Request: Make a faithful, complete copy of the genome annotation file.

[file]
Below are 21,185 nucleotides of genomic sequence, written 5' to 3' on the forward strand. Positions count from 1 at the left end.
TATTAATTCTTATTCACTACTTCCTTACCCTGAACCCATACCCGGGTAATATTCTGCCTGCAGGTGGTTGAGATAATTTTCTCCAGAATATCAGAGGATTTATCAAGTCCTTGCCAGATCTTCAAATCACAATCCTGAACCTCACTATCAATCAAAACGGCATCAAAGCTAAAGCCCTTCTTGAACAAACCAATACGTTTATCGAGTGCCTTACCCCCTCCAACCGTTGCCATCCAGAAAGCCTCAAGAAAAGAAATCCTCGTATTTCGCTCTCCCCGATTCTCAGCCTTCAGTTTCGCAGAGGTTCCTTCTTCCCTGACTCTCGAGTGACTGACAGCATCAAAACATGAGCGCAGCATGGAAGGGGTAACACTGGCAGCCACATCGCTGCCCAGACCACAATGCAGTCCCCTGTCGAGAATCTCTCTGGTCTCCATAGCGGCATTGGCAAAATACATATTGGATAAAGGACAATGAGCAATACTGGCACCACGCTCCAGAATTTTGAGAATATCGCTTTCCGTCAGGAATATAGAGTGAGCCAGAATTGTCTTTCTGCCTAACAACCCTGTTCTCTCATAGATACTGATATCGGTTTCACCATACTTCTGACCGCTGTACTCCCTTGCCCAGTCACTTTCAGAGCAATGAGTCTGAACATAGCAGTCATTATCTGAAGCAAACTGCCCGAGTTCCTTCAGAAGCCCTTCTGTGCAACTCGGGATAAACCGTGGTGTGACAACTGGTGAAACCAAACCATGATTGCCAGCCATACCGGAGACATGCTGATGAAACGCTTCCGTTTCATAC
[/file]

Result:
Below are 21,185 nucleotides of genomic sequence, written 5' to 3' on the forward strand. Positions count from 1 at the left end.
TATTAATTCTTATTCACTACTTCCTTACCCTGAACCCATACCCGGGTAATATTCTGCCTGCAGGTGGTTGAGATAATTTTCTCCAGAATATCAGAGGATTTATCAAGTCCTTGCCAGATCTTCAAATCACAATCCTGAACCTCACTATCAATCAAAACGGCATCAAAGCTAAAGCCCTTCTTGAACAAACCAATACGTTTATCGAGTGCCTTACCCCCTCCAACCGTTGCCATCCAGAAAGCCTCAAGAAAAGAAATCCTCGTATTTCGCTCTCCCCGATTCTCAGCCTTCAGTTTCGCAGAGGTTCCTTCTTCCCTGACTCTCGAGTGACTGACAGCATCAAAACATGAGCGCAGCATGGAAGGGGTAACACTGGCAGCCACATCGCTGCCCAGACCACAATGCAGTCCCCTGTCGAGAATCTCTCTGGTCTCCATAGCGGCATTGGCAAAATACATATTGGATAAAGGACAATGAGCAATACTGGCACCACGCTCCAGAATTTTGAGAATATCGCTTTCCGTCAGGAATATAGAGTGAGCCAGAATTGTCTTTCTGCCTAACAACCCTGTTCTCTCATAGATACTGATATCGGTTTCACCATACTTCTGACCGCTGTACTCCCTTGCCCAGTCACTTTCAGAGCAATGAGTCTGAACATAGCAGTCATTATCTGAAGCAAACTGCCCGAGTTCCTTCAGAAGCCCTTCTGTGCAACTCGGGATAAACCGTGGTGTGACAACTGGTGAAACCAAACCATGATTGCCAGCCATACCGGAGACATGCTGATGAAACGCTTCCGTTTCATAC